An aneurysm is an abnormal bulging or weakness in the wall of an artery. Aneurysms can occur in the arteries supplying the kidneys and gut, and in arteries supplying the pelvis and legs. Aneurysms are typically asymptomatic and can enlarge over time. Risk factors include smoking and hypertension. Aneurysm rupture can be life threatening, but fortunately most can be repaired through minimally invasive endovascular techniques.
Aneurysm Embolization and Stent Placement
Vascular embolization is a minimally invasive procedure used to treat aneurysms that are at risk for rupture and bleeding. Using X-ray guidance, interventional radiologists navigate a catheter, or tiny tube, through the arteries to the aneurysm. The abnormal artery is then filled with small metal coils, blocking blood flow to the aneurysm and preventing the risk of rupture. In some cases, depending on the location of the aneurysm, a graft is used to create an internal bridge (stent) for blood flow, depressurizing the aneurysm and also preventing the risk of rupture.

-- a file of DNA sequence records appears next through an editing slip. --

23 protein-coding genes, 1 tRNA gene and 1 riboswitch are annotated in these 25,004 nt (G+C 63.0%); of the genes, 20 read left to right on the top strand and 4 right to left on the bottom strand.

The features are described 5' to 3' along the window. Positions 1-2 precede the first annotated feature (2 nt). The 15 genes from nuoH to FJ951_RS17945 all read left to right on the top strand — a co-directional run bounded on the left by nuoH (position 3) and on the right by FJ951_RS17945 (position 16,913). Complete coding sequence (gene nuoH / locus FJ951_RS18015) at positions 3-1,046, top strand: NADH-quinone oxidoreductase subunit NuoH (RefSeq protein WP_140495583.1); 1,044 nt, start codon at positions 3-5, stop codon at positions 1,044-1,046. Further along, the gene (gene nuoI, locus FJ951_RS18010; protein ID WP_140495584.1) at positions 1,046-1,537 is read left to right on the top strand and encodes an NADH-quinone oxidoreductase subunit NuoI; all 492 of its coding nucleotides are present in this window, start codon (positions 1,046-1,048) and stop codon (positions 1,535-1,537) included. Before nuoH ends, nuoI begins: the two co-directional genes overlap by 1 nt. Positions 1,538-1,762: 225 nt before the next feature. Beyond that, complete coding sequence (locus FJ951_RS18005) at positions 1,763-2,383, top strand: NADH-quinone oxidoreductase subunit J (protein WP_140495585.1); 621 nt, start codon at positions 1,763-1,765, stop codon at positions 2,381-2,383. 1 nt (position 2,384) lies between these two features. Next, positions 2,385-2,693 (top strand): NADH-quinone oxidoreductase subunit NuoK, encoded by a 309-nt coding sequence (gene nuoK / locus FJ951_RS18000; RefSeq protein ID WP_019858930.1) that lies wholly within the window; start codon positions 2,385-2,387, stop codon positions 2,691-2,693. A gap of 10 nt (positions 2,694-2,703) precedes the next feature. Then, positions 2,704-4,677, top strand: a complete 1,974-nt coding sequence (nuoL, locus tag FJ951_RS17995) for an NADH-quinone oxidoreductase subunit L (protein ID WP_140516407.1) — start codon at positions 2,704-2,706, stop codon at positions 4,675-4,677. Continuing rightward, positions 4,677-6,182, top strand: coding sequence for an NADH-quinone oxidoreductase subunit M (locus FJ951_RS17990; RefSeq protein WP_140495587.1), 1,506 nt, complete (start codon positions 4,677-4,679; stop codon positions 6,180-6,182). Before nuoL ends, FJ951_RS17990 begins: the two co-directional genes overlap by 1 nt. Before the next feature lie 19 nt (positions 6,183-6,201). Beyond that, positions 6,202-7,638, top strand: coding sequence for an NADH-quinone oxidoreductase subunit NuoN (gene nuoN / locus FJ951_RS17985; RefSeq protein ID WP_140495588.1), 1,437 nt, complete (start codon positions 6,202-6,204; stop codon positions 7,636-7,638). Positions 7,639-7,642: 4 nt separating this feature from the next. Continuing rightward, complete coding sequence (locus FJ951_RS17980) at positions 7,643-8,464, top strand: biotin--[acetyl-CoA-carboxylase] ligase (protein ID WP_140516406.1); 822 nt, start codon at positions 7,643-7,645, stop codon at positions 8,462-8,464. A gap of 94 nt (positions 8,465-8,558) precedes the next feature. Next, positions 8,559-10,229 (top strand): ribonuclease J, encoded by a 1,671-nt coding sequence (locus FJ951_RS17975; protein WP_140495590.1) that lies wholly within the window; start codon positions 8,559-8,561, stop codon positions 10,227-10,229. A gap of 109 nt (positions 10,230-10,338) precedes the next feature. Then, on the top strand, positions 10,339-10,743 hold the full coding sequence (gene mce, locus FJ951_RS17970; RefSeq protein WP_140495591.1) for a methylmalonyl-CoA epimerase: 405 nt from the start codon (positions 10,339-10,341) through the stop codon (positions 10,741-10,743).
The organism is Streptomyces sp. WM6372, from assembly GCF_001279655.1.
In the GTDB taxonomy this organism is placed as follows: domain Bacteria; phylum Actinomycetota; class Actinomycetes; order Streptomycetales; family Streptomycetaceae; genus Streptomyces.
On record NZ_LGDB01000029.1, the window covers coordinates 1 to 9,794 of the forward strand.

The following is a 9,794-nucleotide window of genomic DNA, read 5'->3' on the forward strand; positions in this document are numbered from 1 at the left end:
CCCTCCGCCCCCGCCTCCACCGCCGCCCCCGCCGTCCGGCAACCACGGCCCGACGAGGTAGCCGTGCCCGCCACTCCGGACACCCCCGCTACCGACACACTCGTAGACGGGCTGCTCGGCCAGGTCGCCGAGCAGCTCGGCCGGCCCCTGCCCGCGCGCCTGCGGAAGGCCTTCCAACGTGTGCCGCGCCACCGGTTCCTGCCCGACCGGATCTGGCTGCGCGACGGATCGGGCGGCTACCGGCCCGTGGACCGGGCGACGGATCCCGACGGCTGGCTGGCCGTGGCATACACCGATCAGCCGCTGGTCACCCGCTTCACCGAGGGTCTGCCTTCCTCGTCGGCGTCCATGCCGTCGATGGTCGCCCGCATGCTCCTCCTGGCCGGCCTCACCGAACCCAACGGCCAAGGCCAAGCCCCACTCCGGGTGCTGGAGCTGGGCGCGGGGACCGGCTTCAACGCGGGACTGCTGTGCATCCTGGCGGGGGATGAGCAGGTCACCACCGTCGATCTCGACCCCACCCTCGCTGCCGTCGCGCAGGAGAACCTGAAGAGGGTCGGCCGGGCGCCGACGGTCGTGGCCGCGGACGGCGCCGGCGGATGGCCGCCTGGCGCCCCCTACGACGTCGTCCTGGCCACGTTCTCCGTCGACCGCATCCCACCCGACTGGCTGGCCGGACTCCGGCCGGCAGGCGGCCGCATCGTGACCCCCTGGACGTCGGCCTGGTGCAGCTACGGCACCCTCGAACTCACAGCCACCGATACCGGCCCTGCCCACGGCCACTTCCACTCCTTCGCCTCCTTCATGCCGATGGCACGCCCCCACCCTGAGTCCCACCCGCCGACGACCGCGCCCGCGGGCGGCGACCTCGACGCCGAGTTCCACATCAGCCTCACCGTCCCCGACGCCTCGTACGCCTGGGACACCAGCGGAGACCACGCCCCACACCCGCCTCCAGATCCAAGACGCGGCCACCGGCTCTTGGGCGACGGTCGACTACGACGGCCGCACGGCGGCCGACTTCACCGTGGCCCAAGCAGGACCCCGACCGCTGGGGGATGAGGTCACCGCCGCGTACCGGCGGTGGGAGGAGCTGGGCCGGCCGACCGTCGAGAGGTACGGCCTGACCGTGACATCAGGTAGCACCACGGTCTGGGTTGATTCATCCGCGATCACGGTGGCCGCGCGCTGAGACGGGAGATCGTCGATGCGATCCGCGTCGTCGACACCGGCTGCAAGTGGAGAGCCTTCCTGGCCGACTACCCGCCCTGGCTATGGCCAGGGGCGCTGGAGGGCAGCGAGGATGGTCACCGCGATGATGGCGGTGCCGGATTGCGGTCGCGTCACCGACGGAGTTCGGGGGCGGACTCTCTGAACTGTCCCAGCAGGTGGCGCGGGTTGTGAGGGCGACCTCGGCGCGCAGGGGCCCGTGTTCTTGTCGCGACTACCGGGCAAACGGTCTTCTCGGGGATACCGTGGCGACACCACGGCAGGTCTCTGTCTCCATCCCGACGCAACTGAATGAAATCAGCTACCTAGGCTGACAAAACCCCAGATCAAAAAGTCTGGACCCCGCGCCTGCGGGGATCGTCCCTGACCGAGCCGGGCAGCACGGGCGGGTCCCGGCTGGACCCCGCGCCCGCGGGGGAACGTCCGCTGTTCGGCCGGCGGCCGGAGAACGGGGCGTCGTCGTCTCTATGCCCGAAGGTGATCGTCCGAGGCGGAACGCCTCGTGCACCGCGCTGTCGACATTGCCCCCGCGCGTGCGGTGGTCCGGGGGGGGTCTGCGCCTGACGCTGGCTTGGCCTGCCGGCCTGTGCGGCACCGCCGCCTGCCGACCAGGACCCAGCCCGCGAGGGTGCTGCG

Aortic Aneurysm Endograft Repair
Aortic Endograft Repair is a minimally invasive procedure that can be used to treat aortic aneurysms. Interventional radiologists insert endografts (stents covered with impermeable fabric) through a small puncture in the thigh. Under live X-ray guidance, the endografts are positioned to create an internal conduit, or bridge, for blood flow, thereby depressurizing the aneurysm and eliminating the risk of rupture.